Some months went by and then my son made it onto a tournament baseball team. The Lehigh Valley Baseball Academy was starting to grow and add more teams and they hired me as their sports photographer. Around the same time I also started photographing the Pleasant Valley Baseball team. These opportunities helped me gain some experience and try some new things out.

Check out my new website, look at the photos, and let me know what you think. I’d love to hear your feedback. And if you know of anyone looking for a sports photographer for their team or event, please pass my website and contact information along to them.



I Just Love Sports Photography, Especially Baseball!

Baseball, baseball, and more baseball! I love it! I am spending a lot of time photographing baseball these days and I could not be happier! The thrill of trying to capture the action as we make photographs at sporting events is not only an awesome challenge but it’s a whole lot of fun, too!

In the past month I photographed a high school District Championship, a State Playoff game, and a weekend tournament where my son’s team took first place!

All of this provides me with plenty of opportunities to learn how to be a better sports photographer. Most times I feel like I am getting better, but sometimes the growth is minimal or even nonexistent. There is a certain degree of luck that goes into this style of photography. I feel fortunate to have coached baseball for 11 years and I am a student of the game, so this definitely helps.  But all that I know cannot prevent an umpire from stepping between the action and my camera! I also find myself envying those photographers who have the 400, 500, and even 600mm lenses. I think to myself, “Boy if I could have one of those lenses, my number of keepers would go up drastically! The grass always appears greener on the other side of the fence, doesn’t it? Some day I do hope to purchase one of those powerful zoom lenses, but in the meantime I will just keep honing my photography skills and try to get better and better at this craft. Besides, I can think of nothing I would rather do in my spare time!

The other week I was very pleased to secure a media pass for the District 11 Championship that was played at the Iron Pigs stadium in Allentown. This pass allowed me the privilege of photographing from the photo wells beside the dugouts, which was a dream of mine for a long time. The icing on the cake was when the Pleasant Valley Bears defeated Parkland 5-0 in that game. I photographed Pleasant Valley throughout the year and got to know the team quite well. I witnessed their strong offense at the plate, their aggressive base running skills, and their stellar defense. There were several games where the opponent wasn’t even close. It was obvious that PV had a good team and they made a great run at the end to win the Mountain Valley Conference and then the District 11 Championship. And they did it in an impressive manner!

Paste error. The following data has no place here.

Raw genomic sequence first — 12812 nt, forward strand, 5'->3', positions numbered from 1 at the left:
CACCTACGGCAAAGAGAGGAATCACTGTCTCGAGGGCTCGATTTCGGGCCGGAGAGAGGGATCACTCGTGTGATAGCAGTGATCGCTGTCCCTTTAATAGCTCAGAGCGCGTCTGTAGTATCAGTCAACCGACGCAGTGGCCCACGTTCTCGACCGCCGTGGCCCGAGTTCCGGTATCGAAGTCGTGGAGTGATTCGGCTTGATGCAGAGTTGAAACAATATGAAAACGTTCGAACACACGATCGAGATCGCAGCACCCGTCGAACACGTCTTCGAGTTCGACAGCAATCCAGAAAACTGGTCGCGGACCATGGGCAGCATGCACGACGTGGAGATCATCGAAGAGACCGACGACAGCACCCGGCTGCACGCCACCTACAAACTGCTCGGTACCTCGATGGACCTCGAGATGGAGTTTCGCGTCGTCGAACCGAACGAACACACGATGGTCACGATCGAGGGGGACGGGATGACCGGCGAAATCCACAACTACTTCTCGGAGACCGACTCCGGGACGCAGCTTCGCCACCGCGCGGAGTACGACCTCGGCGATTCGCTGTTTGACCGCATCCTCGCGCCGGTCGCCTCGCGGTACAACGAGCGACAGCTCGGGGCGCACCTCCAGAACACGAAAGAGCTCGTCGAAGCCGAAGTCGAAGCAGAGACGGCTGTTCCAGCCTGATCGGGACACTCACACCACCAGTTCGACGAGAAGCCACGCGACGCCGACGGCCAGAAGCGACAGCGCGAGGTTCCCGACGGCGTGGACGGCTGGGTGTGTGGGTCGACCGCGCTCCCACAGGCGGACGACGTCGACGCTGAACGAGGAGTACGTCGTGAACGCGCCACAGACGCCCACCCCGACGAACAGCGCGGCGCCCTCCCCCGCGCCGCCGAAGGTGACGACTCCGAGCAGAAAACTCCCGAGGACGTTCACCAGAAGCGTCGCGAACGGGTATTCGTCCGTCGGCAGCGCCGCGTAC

It was hard not to cheer too loud from behind the camera. I understand that my photographic privileges allow me access to the very edge of the playing field. I also spend time very close to the opponent’s dugout. I do not want to discredit this special photographic privilege , so I try to keep my mouth shut. This was not an easy year to do that! These boys can play baseball and watching their coaches manage the game and the boys was a pure pleasure! They had an incredible year and I was honored to be there behind my camera to tell the story photographically.

I did learn a few things and re-learned a few more that I had forgotten. Here, in no particular order, are a few of them.

First, the background to a photograph can be completely distracting. At Pleasant Valley’s field, the view from the first base side and the home dugout looks directly toward the school bus terminal. Yep, yellow buses are everywhere! Talk about a distracting background! It is terrible. I actually limit my time on this side of the field for this reason, but I do like the first base side for some shots at first base, attempted steals, and, of course, the home dugout to capture the player’s facial expressions and banter that sometimes occurs.